interviewed by Tricia Louvar | photos by Rob Kerr
Carl Adamshick admits that he isn’t the best at interviews. He’s a poet, belonging to a camp of non-rambling words. His words unpack themselves, sometimes in short lines. Brevity belongs in his stanzas. Critics have labeled his poems introspective and conversational in tone. In “Layover” the poem starts: “They keep paging Kenneth Koch at the airport. /Someone should let the announcer know/he is dead, that there is no city he can go to,/ that no one is expecting him.” Adamshick’s work is approachable, grounded and humble, evidence of his Midwestern roots.
The Oregon Book Awards awarded Adamshick the Stafford/Hall Award for Poetry for his collection, Saint Friend (McSweeney’s). He’s the editor and publisher of Tavern Books, a recipient of the Walt Whitman Award from the Academy of American Poets for his collection Curses and Wishes (Louisiana State University Press), winner of the Literary Arts Oregon Literary Fellowship and published in many literary journals.
So, a writer and a poet walk into a bar
… And the bartender says, “Two narcissists coming right up.”
At what age did you write your first bad poem? And when did you realize it was bad?
I guess I would have been 21. I knew it was bad, almost immediately. Creativity and the process of making get me high. It’s not until the initial elation wears off that I can have a clear, sober view of what I have created. Then I look, hear and gauge its value. That’s all to say … twenty minutes … it took about twenty minutes to come down off the creative high and realize the poem I’d written was, at best, uninteresting.
What happened between the time you wrote that bad poem and when you wrote a poem that convinced you to keep writing poetry?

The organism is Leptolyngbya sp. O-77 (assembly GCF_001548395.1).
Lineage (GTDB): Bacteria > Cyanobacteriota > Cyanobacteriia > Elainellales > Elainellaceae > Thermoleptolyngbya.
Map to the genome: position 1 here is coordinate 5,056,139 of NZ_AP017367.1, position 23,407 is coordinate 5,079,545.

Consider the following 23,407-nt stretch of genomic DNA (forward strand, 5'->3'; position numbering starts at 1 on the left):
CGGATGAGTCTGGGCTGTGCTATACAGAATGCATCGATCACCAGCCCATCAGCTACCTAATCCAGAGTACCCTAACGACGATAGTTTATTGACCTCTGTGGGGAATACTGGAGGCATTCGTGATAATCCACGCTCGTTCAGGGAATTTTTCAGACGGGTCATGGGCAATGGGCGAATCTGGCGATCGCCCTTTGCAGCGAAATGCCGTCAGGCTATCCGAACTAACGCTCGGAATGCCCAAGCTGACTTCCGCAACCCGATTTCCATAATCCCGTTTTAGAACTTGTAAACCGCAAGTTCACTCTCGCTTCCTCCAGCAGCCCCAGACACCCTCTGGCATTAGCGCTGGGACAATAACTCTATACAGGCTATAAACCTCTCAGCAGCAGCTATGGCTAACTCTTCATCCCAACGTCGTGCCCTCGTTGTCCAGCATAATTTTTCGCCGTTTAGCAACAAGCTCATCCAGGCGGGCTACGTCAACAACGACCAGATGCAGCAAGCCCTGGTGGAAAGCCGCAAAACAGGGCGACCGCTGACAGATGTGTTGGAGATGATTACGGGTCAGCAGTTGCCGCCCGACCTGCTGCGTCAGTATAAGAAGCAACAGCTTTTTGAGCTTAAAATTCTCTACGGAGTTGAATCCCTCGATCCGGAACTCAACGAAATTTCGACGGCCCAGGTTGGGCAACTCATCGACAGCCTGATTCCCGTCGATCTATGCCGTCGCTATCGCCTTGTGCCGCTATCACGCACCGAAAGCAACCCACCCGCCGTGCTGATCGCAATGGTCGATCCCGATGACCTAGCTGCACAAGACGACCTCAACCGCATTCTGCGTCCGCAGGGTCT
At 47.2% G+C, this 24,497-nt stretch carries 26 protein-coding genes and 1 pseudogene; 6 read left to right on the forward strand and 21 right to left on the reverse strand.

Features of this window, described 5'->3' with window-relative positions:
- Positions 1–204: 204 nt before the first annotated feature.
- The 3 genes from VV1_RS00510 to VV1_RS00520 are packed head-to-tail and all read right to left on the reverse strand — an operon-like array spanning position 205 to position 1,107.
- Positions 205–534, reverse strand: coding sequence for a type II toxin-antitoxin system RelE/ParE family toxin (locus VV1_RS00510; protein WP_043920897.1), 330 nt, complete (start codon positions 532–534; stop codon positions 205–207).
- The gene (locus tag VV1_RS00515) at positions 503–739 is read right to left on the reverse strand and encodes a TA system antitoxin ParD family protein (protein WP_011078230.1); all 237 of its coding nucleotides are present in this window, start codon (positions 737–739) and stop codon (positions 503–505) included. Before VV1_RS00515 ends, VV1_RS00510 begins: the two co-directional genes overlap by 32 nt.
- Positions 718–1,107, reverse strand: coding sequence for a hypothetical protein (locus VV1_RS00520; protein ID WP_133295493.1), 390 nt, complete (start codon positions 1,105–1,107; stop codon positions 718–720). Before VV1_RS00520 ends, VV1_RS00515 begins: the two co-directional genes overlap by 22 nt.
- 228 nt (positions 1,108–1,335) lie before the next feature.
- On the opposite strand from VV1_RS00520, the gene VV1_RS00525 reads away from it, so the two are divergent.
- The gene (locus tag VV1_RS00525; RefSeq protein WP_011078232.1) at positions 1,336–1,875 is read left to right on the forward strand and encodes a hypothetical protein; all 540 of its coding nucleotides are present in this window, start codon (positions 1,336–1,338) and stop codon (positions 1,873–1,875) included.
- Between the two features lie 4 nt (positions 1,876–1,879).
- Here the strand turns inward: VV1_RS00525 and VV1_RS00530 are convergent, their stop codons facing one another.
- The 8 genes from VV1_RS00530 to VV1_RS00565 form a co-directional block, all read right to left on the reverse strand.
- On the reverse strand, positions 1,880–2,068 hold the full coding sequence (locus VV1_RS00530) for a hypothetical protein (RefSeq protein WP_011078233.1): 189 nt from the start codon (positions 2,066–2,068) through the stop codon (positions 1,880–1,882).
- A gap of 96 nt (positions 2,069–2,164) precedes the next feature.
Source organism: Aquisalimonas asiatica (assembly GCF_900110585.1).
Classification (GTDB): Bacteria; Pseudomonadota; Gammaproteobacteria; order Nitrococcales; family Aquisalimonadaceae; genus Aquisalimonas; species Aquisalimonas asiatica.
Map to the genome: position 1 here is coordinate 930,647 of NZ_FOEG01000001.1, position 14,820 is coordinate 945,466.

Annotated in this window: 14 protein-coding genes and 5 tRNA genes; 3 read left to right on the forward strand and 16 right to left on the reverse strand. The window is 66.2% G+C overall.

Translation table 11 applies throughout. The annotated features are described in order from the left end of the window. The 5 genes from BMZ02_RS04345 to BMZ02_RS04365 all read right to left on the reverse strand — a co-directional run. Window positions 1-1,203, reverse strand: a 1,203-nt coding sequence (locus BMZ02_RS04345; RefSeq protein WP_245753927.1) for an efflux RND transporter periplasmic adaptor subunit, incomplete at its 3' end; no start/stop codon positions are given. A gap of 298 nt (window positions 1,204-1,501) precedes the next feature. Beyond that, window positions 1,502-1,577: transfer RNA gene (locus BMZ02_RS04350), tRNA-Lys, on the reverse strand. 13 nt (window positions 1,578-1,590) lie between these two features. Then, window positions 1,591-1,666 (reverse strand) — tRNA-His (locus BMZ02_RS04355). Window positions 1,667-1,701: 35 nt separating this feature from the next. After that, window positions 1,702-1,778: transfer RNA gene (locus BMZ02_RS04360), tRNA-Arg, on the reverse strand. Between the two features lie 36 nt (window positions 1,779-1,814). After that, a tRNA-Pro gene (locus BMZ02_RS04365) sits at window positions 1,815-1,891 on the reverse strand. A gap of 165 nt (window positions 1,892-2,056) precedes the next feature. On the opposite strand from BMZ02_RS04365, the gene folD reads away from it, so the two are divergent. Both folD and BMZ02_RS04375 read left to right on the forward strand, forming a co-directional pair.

I don’t really know how this works. I didn’t really need convincing. I just liked writing. I enjoyed the practice. I still enjoy a pen and the prospect of covering a piece of paper with a bunch of marks.
Did a poem choose you, or did you choose it?
Tough to say. I think I stumbled upon poetry and then chose it. Every day, for years now, I’ve said ‘yes’ to its magnificence.
You come from the writing school of grit. Why did you opt out of the usual Master’s of Fine Arts road to creative writing?
I have a long history of not really liking or getting along with school—certainly my fault, not its.
When you’re walking down the street, what turns on your poet’s voice? Or do you operate in poetics at all times?
I like to think poet mode is actually reading and writing; that poet mode is actually working and crafting … not so much a lifestyle.
How do you know when you’re done writing a poem?
I don’t know how to answer that question. I guess, at some point, there just isn’t anything to do.
You left the Midwest for the West Coast. What keeps you in Portland; what is Portland doing right?
Describe the Oregon poetry scene now?
Pretty awesome. It spans generations—all publishing on a national level.
What are some ways we can all preserve book culture?
Stop watching sports. Stop watching shows that analyze sports.
What’s next for you? Working on another collection? Or …
Yep. My next collection is called Birches. It’s seventy pages of poetry about my mother’s time of dying.